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Palin’s Clout Narrows as Primaries Wind Down

Republican strategists expect Sarah Palin’s influence in midterm Senate races to diminish as the primary season concludes and GOP candidates turn their attention to winning over independents in the Nov. 2 general election.

The former Alaska governor and 2008 Republican vice presidential nominee is still projected to be a factor in a handful of races for the 11 Democratic-held Senate seats the GOP hopes to flip this fall. Republican operatives say few GOP campaign surrogates can match Palin’s fundraising prowess and ability to motivate the party faithful, and demand for her presence on the trail is likely to remain steady in some contests.

But with her approval ratings among independent voters at only 34 percent, according to the latest YouGov/Polimetrix public opinion poll, Palin could be less welcome in traditionally Democratic districts and swing states where a Republican candidate’s crossover appeal is crucial to victory.

Palin’s overall approval rating according to the average is 35 percent.

“She was a lot bigger draw in primary season than she will be during the general election,” a senior Republican Senate aide said Monday. “Nobody in the Republican Party can turn out the base like Sarah Palin, but the impression she leaves amongst independents is decidedly mixed.”

Sources say Palin has generally avoided direct collaboration with the Republican Party’s three Washington-based national campaign committees. But GOP strategists expect individual challenger and incumbent candidates to ask her for assistance. With 16 weeks until Election Day, requests for such help are likely to be increasingly strategic and localized — particularly among Senate candidates.

For example, should Dino Rossi win the Republican primary in Washington state, as expected, he wouldn’t want Palin to campaign for him in greater Seattle or the western half of the state generally. But he might find a Palin campaign appearance of value in conservative eastern Washington. Palin has in fact endorsed Rossi’s GOP primary opponent, Clint Didier. Rep. Mark Kirk (R), running for the Senate in Democratic-leaning Illinois, probably won’t ask for Palin’s help. But if he did, it might be to join him in conservative-leaning southern Illinois.

Former Hewlett Packard CEO Carly Fiorina, endorsed by Palin in the June 8 California GOP primary, probably will not ask Palin for further assistance as she seeks to oust Sen. Barbara Boxer (D) in the heavily Democratic Golden State. And former New Hampshire Attorney General Kelly Ayotte, the favorite in her state’s Senate Republican primary, is also unlikely to request help from Palin should she emerge as the GOP nominee.

But Rep. John Boozman (R), hoping to upend Sen. Blanche Lincoln (D) in culturally conservative Arkansas, probably will. Meanwhile, Sen. John McCain (R-Ariz.), already endorsed by Palin in his intraparty battle with former Rep. J.D. Hayworth, a darling of many conservatives, might ask his former presidential running mate for more help in the general election campaign if he wins his Aug. 24 primary.

“It depends on how active the tea party or even the Ron Paul types are in the state,” said one Washington-based Republican operative. “She will be asked for, but for only those races where she helps — and that’s certainly not Republicans across the board.”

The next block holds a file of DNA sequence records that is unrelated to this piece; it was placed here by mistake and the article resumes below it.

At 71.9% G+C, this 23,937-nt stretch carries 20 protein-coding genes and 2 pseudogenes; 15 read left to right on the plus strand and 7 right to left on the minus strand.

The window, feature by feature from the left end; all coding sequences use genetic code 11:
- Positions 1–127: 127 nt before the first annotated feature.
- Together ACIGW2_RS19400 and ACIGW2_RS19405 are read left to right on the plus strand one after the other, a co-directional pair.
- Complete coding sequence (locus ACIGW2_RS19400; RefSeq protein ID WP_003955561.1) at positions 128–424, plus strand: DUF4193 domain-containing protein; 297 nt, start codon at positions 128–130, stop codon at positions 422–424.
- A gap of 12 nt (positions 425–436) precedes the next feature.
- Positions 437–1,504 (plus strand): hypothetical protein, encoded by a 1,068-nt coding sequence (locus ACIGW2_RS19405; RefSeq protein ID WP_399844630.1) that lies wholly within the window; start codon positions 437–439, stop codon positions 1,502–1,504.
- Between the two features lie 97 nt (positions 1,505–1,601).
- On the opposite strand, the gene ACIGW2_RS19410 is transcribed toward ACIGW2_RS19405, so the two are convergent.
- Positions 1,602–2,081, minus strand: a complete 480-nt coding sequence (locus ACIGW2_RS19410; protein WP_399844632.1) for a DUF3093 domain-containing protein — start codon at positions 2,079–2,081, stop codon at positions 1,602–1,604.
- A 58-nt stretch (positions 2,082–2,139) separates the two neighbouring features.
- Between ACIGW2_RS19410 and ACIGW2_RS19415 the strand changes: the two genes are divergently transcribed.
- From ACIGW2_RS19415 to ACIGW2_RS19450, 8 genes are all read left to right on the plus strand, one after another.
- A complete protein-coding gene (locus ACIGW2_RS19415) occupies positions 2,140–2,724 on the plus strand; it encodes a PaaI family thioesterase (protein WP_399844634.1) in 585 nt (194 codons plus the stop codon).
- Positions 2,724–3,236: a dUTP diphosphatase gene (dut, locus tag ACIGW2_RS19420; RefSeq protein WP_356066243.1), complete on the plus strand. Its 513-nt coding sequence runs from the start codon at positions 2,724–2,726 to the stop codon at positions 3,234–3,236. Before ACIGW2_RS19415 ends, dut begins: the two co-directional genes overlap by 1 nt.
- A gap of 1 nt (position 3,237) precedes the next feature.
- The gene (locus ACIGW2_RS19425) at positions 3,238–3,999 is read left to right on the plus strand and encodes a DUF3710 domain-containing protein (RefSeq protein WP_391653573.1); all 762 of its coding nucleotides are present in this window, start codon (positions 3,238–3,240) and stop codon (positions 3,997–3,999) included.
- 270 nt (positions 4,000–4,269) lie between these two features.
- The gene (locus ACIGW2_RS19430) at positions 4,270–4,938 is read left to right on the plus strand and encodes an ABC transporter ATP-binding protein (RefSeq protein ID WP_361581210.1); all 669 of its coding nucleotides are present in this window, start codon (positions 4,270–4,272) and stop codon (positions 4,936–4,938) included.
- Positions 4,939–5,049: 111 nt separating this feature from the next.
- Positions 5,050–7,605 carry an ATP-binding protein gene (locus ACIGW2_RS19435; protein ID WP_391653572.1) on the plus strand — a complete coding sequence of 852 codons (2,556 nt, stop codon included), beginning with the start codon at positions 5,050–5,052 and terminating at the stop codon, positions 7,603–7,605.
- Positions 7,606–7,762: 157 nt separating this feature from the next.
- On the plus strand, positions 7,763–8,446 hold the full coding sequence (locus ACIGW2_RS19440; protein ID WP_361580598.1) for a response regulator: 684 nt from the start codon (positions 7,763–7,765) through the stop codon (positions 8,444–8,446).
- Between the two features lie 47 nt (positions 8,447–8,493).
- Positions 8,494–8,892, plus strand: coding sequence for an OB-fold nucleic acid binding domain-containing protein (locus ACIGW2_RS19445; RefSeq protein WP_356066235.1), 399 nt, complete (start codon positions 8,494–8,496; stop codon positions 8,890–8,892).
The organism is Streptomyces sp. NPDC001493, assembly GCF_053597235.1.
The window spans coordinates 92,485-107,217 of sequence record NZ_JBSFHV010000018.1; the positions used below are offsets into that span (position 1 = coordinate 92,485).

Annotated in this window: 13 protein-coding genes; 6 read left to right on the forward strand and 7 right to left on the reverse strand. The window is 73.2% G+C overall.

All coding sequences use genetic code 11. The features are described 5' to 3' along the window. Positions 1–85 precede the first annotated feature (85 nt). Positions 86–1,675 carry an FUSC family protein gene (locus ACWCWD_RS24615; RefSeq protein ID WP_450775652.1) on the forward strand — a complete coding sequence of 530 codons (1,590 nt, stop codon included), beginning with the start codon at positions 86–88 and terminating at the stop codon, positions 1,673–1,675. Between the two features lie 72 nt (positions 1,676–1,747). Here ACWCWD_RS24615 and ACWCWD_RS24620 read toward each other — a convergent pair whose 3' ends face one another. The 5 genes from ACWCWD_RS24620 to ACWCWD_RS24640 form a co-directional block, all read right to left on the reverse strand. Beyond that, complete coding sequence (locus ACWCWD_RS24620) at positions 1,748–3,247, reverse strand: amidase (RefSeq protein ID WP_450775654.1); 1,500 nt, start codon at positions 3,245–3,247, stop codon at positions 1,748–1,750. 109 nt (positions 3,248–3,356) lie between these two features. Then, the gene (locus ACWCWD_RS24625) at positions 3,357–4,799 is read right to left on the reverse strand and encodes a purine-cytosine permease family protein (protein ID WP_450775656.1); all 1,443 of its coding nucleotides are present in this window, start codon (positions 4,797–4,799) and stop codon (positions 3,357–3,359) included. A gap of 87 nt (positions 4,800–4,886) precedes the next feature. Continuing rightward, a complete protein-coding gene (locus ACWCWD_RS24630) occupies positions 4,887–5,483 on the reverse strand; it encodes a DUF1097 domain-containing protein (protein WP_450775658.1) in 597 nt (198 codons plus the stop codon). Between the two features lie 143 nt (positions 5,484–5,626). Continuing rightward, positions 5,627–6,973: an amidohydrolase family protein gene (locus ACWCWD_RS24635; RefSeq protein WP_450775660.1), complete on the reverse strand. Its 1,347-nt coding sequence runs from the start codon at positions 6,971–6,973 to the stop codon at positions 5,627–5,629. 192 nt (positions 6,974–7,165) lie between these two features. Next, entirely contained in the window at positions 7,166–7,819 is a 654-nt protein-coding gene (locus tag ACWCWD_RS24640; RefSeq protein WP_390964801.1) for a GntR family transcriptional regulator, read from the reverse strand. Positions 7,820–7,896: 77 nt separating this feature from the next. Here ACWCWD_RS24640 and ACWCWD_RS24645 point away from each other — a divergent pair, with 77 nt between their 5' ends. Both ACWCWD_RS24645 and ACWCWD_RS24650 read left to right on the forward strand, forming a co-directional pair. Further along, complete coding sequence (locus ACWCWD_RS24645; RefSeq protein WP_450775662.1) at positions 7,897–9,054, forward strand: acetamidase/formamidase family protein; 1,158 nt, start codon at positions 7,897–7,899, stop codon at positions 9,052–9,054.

An attempt to reach representatives of Palin for this story was unsuccessful.

Palin in most cases appears to have acted independently and outside of the traditional Republican Party structure when it came to deciding whom to back and how much of her muscle to lend to a campaign. In fact, it’s Palin’s anti-establishment seal of approval that has made her endorsement so valuable throughout this election cycle.

Palin has backed the anti-establishment primary candidate for Senate in at least four cases, including endorsing Joe Miller, who is challenging GOP Conference Vice Chairwoman Lisa Murkowski in Alaska, raising concerns among some Republicans that she might cost her party seats in some cases if she succeeds in nominating candidates with little chance of winning in the general election. But Republican strategists inside the Beltway still rate her activity in GOP Senate primaries as positive overall. In House races Palin has played in, GOP operatives tend to describe her effect on Republican candidates as overwhelmingly positive.

In already-concluded Senate GOP primaries, Palin backed Sharron Angle, who is challenging Majority Leader Harry Reid (D-Nev.), and Rand Paul, who is running for an open seat in Kentucky and defeated Minority Leader Mitch McConnell’s (R-Ky.) favored GOP primary candidate. Palin also has endorsed Didier, a former professional football player and tea party activist, in the upcoming Washington state GOP primary — while national Republicans are backing Rossi.

But Palin’s moves have been unpredictable. She has done little for Didier beyond promoting him on Facebook and Twitter. And her endorsements of Fiorina and McCain — two candidates in need of strengthening their right flanks — disappointed conservative activists.

Senate Minority Whip Jon Kyl (R-Ariz.) said Palin’s endorsement was very helpful to McCain, the 2008 GOP presidential nominee who in recent years has found himself the target of conservatives unappreciative of his willingness to compromise with Democrats on major legislation. Perhaps because of pressure from Hayworth, McCain’s bipartisanship has been less on display this cycle.

“I know he appreciated [her endorsement], and she has a strong following in Arizona, so I’m sure that was helpful,” Kyl said.

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